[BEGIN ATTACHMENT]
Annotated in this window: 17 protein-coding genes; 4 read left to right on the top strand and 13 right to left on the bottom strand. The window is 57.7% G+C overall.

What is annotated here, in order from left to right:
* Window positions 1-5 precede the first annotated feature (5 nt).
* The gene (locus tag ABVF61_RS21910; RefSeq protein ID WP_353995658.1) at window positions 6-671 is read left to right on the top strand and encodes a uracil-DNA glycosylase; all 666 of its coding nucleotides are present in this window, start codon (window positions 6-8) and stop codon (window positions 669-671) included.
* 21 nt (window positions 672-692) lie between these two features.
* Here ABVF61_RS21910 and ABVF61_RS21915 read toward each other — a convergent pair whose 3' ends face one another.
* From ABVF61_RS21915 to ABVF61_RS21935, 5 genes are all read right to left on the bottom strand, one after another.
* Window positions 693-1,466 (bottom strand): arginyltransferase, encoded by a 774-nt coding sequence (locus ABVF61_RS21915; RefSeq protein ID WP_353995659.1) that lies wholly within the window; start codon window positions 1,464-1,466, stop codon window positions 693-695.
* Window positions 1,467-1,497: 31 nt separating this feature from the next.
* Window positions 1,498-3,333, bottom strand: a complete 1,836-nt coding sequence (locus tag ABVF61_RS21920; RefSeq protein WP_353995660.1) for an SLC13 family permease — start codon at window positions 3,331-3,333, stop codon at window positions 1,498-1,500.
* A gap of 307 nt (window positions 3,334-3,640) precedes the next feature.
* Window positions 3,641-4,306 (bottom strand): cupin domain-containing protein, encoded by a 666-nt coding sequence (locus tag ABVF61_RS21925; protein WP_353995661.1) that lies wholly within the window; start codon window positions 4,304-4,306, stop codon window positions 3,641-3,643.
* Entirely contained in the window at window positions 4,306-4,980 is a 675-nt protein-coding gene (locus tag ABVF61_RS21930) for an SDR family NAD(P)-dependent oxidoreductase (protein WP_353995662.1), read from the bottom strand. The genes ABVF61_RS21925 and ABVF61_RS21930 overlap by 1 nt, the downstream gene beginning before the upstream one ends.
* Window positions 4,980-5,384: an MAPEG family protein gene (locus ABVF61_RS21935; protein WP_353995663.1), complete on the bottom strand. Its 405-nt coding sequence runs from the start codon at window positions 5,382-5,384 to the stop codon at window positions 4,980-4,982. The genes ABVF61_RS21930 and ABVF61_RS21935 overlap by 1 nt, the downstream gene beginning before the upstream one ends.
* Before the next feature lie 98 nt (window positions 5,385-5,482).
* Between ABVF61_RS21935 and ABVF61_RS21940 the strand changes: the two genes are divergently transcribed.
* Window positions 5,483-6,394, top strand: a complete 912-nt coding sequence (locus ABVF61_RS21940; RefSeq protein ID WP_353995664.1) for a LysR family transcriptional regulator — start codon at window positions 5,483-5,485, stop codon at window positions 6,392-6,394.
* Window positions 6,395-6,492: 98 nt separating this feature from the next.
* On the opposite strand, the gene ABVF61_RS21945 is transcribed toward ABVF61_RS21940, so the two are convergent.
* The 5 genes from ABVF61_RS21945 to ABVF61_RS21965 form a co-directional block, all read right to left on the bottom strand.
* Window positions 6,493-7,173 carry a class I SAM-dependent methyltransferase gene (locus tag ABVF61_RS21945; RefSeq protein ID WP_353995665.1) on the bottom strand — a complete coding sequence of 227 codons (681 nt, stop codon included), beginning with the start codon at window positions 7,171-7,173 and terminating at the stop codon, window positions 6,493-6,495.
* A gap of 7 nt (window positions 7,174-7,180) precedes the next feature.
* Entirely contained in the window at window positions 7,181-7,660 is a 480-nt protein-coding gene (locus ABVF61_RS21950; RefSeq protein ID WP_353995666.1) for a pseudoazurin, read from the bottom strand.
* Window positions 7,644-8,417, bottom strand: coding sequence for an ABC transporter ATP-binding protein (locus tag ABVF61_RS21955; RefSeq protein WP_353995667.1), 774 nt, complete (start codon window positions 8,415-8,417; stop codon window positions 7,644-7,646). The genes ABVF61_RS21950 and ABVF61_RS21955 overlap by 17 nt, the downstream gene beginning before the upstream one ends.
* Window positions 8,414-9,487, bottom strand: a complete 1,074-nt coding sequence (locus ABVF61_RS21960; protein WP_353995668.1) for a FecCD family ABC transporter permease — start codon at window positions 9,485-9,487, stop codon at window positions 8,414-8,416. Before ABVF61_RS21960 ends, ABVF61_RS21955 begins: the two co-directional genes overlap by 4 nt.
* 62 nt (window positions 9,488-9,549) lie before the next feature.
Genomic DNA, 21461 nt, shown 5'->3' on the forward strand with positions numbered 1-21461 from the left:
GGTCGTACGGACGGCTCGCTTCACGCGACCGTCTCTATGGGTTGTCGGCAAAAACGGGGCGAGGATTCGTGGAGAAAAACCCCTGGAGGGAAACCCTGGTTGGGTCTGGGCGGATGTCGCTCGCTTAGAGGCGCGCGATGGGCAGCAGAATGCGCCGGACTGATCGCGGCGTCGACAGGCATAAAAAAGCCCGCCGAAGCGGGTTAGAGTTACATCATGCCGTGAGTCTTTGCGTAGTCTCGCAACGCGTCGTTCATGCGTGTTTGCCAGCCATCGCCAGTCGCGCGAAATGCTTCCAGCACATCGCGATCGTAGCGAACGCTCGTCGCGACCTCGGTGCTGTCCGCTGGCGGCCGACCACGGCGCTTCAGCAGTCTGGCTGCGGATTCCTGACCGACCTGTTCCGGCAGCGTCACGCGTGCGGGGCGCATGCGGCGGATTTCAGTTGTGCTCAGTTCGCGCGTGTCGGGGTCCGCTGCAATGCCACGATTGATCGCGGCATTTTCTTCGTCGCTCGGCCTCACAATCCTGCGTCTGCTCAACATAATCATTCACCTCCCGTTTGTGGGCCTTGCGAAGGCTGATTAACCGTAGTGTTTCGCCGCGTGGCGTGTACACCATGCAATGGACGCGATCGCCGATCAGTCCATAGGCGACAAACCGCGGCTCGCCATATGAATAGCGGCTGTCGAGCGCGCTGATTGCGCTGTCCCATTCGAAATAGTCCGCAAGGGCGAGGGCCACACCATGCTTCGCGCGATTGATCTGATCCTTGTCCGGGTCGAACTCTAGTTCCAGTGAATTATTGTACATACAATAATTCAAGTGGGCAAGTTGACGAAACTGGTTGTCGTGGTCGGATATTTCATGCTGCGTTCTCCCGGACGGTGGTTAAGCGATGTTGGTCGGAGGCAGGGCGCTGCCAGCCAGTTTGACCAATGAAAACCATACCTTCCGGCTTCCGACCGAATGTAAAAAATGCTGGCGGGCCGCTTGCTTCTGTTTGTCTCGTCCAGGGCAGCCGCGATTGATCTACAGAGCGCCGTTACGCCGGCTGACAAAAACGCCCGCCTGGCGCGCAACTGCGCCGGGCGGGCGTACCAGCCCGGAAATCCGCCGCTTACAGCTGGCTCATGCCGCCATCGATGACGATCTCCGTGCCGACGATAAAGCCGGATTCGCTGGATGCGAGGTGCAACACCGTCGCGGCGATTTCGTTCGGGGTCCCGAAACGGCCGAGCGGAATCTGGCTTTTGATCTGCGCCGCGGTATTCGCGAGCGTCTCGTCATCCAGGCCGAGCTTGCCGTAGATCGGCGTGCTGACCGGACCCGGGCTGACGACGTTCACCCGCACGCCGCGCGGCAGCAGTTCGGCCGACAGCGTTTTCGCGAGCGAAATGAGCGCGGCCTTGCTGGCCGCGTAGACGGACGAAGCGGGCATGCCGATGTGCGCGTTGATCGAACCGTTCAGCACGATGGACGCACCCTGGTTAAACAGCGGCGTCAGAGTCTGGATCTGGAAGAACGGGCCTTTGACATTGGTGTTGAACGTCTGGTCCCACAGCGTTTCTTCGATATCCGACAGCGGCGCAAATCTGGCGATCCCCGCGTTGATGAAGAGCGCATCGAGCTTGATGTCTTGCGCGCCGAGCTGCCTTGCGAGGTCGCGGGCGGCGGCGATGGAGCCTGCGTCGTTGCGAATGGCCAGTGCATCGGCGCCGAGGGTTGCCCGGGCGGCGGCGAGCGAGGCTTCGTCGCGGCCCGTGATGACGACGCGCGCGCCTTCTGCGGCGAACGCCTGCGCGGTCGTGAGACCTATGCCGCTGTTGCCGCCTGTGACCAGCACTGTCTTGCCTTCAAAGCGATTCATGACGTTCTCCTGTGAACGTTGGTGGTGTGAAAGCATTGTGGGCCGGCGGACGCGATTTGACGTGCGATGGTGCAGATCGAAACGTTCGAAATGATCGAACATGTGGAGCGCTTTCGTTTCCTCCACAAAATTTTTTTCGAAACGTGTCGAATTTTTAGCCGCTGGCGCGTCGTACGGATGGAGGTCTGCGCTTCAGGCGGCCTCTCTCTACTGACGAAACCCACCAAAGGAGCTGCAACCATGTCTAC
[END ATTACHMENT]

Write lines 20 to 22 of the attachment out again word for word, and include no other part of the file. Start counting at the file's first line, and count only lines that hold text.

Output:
* The 5 genes from ABVF61_RS21945 to ABVF61_RS21965 form a co-directional block, all read right to left on the bottom strand.
* Window positions 6,493-7,173 carry a class I SAM-dependent methyltransferase gene (locus tag ABVF61_RS21945; RefSeq protein ID WP_353995665.1) on the bottom strand — a complete coding sequence of 227 codons (681 nt, stop codon included), beginning with the start codon at window positions 7,171-7,173 and terminating at the stop codon, window positions 6,493-6,495.
* A gap of 7 nt (window positions 7,174-7,180) precedes the next feature.